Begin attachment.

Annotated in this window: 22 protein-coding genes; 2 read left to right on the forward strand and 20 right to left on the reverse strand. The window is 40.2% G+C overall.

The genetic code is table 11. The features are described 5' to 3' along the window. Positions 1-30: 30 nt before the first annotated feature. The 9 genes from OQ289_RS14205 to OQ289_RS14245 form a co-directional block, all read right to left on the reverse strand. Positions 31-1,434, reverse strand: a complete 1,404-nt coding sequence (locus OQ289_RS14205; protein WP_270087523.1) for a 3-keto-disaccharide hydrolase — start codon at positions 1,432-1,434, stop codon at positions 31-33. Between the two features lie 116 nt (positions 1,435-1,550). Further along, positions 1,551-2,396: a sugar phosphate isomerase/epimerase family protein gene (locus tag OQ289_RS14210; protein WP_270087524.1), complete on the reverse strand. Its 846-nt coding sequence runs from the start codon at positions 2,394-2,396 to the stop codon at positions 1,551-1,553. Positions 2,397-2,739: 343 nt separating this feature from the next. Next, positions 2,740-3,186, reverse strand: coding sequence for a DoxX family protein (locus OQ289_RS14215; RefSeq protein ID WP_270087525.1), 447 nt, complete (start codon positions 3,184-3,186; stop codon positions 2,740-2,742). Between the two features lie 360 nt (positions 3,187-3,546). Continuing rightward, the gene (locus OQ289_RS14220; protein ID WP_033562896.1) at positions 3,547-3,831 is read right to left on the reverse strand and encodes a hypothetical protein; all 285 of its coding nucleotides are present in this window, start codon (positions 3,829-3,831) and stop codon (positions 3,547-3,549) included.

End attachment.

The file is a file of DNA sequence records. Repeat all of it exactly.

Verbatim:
Annotated in this window: 22 protein-coding genes; 2 read left to right on the forward strand and 20 right to left on the reverse strand. The window is 40.2% G+C overall.

The genetic code is table 11. The features are described 5' to 3' along the window. Positions 1-30: 30 nt before the first annotated feature. The 9 genes from OQ289_RS14205 to OQ289_RS14245 form a co-directional block, all read right to left on the reverse strand. Positions 31-1,434, reverse strand: a complete 1,404-nt coding sequence (locus OQ289_RS14205; protein WP_270087523.1) for a 3-keto-disaccharide hydrolase — start codon at positions 1,432-1,434, stop codon at positions 31-33. Between the two features lie 116 nt (positions 1,435-1,550). Further along, positions 1,551-2,396: a sugar phosphate isomerase/epimerase family protein gene (locus tag OQ289_RS14210; protein WP_270087524.1), complete on the reverse strand. Its 846-nt coding sequence runs from the start codon at positions 2,394-2,396 to the stop codon at positions 1,551-1,553. Positions 2,397-2,739: 343 nt separating this feature from the next. Next, positions 2,740-3,186, reverse strand: coding sequence for a DoxX family protein (locus OQ289_RS14215; RefSeq protein ID WP_270087525.1), 447 nt, complete (start codon positions 3,184-3,186; stop codon positions 2,740-2,742). Between the two features lie 360 nt (positions 3,187-3,546). Continuing rightward, the gene (locus OQ289_RS14220; protein ID WP_033562896.1) at positions 3,547-3,831 is read right to left on the reverse strand and encodes a hypothetical protein; all 285 of its coding nucleotides are present in this window, start codon (positions 3,829-3,831) and stop codon (positions 3,547-3,549) included.